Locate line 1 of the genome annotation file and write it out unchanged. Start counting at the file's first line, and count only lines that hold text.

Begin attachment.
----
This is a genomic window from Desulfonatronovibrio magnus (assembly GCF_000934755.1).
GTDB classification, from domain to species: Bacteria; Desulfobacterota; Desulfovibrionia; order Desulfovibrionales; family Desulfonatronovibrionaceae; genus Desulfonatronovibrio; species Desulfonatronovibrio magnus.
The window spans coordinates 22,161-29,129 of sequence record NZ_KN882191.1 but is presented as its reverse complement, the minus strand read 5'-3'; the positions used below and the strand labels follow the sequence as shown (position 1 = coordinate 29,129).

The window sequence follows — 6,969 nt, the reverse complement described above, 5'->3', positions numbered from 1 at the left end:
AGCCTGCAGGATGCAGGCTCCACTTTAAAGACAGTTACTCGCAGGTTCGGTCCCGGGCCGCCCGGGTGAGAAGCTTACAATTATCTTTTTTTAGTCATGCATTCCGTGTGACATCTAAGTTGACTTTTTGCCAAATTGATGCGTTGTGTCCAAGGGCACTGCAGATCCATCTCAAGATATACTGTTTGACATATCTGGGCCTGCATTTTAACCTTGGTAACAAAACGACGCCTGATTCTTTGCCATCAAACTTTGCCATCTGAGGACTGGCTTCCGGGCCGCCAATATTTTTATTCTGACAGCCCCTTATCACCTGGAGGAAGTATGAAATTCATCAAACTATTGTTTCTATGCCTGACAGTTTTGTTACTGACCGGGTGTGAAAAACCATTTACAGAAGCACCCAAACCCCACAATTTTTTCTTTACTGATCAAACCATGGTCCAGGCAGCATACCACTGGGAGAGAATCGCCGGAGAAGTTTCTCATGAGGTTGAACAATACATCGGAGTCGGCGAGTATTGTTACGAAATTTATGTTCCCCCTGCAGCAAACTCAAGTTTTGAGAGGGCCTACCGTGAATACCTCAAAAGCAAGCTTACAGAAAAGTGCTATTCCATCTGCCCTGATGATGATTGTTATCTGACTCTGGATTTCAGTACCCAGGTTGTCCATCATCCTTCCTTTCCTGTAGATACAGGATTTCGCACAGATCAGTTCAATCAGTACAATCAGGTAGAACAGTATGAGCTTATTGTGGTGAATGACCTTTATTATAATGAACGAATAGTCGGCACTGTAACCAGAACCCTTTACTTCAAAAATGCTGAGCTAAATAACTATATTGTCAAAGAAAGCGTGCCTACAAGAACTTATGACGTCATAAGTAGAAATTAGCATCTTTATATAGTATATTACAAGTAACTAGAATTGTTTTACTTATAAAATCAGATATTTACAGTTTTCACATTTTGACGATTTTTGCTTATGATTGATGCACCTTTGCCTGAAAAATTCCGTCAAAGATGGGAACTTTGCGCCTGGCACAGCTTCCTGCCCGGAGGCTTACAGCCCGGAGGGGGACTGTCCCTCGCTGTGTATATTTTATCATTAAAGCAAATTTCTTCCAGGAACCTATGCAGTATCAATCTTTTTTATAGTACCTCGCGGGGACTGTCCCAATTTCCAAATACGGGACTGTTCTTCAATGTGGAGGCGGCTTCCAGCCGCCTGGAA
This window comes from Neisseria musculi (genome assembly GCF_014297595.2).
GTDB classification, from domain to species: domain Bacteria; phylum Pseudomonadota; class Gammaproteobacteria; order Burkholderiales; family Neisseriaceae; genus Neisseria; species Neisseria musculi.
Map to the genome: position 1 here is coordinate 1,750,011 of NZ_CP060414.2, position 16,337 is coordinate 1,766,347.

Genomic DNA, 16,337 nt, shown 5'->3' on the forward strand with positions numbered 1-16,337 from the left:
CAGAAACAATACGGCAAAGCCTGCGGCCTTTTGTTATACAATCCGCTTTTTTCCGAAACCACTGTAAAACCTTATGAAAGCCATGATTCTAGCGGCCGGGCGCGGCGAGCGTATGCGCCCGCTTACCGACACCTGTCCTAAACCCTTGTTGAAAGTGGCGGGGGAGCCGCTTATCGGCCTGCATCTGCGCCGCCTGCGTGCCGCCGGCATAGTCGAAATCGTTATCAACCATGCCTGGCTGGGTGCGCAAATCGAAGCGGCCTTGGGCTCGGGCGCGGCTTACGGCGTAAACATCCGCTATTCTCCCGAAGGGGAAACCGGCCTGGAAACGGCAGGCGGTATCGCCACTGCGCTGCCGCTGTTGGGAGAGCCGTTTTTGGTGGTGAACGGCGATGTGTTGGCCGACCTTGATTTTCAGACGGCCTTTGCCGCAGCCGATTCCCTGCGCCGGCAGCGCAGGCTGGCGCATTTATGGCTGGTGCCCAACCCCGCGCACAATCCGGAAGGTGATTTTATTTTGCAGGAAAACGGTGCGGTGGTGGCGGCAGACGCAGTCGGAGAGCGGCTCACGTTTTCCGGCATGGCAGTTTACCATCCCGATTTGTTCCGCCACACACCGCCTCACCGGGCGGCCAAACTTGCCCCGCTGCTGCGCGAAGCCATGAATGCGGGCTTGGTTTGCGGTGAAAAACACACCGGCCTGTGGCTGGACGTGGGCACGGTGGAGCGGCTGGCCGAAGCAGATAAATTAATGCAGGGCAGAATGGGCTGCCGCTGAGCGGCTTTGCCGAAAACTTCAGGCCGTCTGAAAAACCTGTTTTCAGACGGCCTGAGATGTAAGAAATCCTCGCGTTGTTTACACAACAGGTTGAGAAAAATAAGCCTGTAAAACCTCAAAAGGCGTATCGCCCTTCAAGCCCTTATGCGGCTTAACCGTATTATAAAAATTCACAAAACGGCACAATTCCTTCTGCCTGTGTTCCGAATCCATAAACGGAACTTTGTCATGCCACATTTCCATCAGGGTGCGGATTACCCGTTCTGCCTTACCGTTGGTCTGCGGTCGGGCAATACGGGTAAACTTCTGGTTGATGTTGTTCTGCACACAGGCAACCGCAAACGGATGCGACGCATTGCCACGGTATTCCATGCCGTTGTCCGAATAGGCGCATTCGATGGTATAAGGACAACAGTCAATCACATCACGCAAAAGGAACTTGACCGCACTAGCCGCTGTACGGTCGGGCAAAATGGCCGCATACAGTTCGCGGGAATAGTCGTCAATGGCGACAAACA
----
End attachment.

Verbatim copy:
This is a genomic window from Desulfonatronovibrio magnus (assembly GCF_000934755.1).